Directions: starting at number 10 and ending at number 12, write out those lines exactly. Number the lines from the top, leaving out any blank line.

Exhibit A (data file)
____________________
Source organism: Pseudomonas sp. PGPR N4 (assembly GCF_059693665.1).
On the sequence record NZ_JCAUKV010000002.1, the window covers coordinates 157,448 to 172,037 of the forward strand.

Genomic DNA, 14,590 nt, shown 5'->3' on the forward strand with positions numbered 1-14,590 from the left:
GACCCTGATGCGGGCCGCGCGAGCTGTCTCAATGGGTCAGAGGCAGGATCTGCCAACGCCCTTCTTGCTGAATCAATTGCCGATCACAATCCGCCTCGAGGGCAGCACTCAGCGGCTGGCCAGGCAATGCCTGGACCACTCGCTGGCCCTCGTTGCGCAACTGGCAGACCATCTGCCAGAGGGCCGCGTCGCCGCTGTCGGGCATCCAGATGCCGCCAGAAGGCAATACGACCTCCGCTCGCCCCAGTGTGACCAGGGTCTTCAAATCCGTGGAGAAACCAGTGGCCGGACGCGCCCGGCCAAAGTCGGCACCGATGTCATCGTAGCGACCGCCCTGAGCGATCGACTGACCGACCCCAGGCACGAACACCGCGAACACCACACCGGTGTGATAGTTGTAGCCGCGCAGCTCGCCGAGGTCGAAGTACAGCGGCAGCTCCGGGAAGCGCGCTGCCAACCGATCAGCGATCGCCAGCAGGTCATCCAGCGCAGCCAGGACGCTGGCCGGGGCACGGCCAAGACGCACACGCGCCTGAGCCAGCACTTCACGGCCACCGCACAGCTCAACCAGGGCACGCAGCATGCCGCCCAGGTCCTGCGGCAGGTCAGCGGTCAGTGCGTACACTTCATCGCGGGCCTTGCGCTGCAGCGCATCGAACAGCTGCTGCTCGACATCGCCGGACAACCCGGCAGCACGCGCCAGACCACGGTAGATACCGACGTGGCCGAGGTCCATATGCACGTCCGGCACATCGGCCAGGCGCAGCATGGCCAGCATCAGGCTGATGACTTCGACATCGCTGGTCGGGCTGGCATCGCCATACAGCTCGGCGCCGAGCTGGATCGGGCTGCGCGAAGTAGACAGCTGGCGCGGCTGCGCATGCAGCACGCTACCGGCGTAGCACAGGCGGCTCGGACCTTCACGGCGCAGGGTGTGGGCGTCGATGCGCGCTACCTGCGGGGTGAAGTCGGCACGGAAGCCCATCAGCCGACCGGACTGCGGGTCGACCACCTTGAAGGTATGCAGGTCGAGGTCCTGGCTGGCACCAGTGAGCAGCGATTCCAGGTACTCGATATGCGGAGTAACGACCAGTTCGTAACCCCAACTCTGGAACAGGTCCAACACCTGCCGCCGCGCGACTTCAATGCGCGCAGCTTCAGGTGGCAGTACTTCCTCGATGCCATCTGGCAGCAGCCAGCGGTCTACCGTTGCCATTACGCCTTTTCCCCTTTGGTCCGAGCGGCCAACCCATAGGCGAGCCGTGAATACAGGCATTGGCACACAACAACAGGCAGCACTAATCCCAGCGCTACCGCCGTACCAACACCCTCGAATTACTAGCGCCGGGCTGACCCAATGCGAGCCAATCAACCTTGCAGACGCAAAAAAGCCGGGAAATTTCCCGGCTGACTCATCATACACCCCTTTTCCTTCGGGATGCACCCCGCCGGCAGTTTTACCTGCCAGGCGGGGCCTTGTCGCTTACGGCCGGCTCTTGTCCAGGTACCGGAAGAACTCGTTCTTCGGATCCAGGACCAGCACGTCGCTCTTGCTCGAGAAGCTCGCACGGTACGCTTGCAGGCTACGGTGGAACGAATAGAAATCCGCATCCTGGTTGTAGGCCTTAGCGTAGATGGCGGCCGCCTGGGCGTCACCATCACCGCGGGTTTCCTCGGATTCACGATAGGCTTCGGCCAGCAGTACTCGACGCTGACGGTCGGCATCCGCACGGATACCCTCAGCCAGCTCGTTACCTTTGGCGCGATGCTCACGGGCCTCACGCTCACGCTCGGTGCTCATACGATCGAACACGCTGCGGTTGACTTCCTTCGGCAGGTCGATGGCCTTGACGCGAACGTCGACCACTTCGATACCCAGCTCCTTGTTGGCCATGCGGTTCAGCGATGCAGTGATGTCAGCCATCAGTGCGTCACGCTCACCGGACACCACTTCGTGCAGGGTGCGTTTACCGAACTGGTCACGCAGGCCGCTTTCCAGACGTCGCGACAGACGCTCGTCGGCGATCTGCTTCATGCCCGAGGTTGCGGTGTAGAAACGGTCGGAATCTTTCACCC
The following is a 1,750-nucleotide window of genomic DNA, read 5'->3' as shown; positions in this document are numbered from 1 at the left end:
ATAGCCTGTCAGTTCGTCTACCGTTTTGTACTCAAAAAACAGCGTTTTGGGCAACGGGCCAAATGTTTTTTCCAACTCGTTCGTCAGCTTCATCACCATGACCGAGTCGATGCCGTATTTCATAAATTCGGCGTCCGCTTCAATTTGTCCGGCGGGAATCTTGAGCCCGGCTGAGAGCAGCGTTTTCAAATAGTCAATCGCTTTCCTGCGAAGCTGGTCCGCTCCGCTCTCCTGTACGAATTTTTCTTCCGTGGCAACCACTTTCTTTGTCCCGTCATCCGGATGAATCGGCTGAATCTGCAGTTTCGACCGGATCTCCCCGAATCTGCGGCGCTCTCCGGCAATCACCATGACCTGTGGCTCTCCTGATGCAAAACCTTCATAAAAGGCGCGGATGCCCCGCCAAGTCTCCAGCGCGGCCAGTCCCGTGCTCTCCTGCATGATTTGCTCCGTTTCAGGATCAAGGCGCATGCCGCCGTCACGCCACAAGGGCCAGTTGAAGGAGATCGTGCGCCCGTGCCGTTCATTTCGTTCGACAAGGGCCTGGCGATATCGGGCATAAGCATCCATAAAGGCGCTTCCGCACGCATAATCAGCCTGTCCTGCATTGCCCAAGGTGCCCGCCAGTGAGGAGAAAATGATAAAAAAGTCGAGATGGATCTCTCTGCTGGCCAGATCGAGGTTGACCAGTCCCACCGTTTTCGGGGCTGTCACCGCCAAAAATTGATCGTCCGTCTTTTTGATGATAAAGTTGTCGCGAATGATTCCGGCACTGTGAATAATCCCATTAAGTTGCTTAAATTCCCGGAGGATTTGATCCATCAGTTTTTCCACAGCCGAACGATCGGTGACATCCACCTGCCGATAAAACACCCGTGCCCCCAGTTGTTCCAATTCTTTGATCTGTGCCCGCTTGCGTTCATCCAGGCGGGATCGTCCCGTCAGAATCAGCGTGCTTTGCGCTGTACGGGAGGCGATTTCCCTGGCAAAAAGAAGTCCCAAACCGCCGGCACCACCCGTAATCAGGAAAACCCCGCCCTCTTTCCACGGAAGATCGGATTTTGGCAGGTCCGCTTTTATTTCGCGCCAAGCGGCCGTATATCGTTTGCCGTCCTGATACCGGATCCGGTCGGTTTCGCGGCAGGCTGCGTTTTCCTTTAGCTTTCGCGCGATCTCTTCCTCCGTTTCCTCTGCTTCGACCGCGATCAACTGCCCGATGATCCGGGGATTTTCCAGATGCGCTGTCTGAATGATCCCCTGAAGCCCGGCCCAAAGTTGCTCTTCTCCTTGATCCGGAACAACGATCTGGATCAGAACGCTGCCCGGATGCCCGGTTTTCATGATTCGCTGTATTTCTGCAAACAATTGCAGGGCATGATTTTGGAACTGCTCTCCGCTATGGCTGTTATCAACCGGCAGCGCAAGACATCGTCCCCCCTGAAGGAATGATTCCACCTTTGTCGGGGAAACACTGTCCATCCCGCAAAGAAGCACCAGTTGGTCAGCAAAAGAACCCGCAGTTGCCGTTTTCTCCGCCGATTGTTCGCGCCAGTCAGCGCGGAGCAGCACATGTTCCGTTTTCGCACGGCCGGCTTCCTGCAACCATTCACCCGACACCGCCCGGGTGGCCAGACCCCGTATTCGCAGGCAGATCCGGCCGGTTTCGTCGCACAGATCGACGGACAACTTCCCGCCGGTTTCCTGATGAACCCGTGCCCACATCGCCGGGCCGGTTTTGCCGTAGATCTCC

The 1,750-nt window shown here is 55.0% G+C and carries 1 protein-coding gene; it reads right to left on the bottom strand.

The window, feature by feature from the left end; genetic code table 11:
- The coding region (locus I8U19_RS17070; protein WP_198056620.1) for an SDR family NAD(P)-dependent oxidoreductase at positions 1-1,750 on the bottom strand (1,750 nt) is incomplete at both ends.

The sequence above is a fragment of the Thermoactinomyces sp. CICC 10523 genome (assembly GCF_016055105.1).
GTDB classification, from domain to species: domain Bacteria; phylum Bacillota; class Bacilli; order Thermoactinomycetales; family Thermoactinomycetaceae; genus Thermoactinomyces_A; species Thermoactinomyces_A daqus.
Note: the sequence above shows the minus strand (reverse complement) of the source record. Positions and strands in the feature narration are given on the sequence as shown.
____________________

The sequence above is a fragment of the Thermoactinomyces sp. CICC 10523 genome (assembly GCF_016055105.1).
GTDB classification, from domain to species: domain Bacteria; phylum Bacillota; class Bacilli; order Thermoactinomycetales; family Thermoactinomycetaceae; genus Thermoactinomyces_A; species Thermoactinomyces_A daqus.
Note: the sequence above shows the minus strand (reverse complement) of the source record. Positions and strands in the feature narration are given on the sequence as shown.